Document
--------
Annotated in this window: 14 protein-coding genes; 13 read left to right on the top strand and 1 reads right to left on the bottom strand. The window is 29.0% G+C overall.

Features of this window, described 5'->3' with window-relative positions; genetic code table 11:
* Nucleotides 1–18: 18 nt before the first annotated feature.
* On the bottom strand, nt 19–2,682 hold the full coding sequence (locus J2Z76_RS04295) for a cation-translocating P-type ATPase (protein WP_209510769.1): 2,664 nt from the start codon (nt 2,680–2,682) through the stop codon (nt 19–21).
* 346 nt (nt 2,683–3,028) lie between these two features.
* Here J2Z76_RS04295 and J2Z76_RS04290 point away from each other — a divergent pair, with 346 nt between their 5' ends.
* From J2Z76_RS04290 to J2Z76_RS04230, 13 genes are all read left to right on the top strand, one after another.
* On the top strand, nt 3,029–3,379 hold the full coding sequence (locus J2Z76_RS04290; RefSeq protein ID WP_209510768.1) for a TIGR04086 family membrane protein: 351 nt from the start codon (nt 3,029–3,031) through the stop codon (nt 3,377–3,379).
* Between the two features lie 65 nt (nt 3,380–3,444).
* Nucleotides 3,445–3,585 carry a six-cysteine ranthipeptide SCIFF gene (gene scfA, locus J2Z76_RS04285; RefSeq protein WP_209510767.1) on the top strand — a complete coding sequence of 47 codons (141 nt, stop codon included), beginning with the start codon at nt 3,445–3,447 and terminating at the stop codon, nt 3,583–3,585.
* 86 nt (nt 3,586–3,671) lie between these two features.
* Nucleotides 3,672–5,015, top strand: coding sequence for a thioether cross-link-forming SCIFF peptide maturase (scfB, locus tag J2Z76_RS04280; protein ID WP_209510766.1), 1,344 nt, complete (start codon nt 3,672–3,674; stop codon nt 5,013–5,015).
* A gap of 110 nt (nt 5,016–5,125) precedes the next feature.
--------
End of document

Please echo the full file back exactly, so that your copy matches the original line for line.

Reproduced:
Annotated in this window: 14 protein-coding genes; 13 read left to right on the top strand and 1 reads right to left on the bottom strand. The window is 29.0% G+C overall.

Features of this window, described 5'->3' with window-relative positions; genetic code table 11:
* Nucleotides 1–18: 18 nt before the first annotated feature.
* On the bottom strand, nt 19–2,682 hold the full coding sequence (locus J2Z76_RS04295) for a cation-translocating P-type ATPase (protein WP_209510769.1): 2,664 nt from the start codon (nt 2,680–2,682) through the stop codon (nt 19–21).
* 346 nt (nt 2,683–3,028) lie between these two features.
* Here J2Z76_RS04295 and J2Z76_RS04290 point away from each other — a divergent pair, with 346 nt between their 5' ends.
* From J2Z76_RS04290 to J2Z76_RS04230, 13 genes are all read left to right on the top strand, one after another.
* On the top strand, nt 3,029–3,379 hold the full coding sequence (locus J2Z76_RS04290; RefSeq protein ID WP_209510768.1) for a TIGR04086 family membrane protein: 351 nt from the start codon (nt 3,029–3,031) through the stop codon (nt 3,377–3,379).
* Between the two features lie 65 nt (nt 3,380–3,444).
* Nucleotides 3,445–3,585 carry a six-cysteine ranthipeptide SCIFF gene (gene scfA, locus J2Z76_RS04285; RefSeq protein WP_209510767.1) on the top strand — a complete coding sequence of 47 codons (141 nt, stop codon included), beginning with the start codon at nt 3,445–3,447 and terminating at the stop codon, nt 3,583–3,585.
* 86 nt (nt 3,586–3,671) lie between these two features.
* Nucleotides 3,672–5,015, top strand: coding sequence for a thioether cross-link-forming SCIFF peptide maturase (scfB, locus tag J2Z76_RS04280; protein ID WP_209510766.1), 1,344 nt, complete (start codon nt 3,672–3,674; stop codon nt 5,013–5,015).
* A gap of 110 nt (nt 5,016–5,125) precedes the next feature.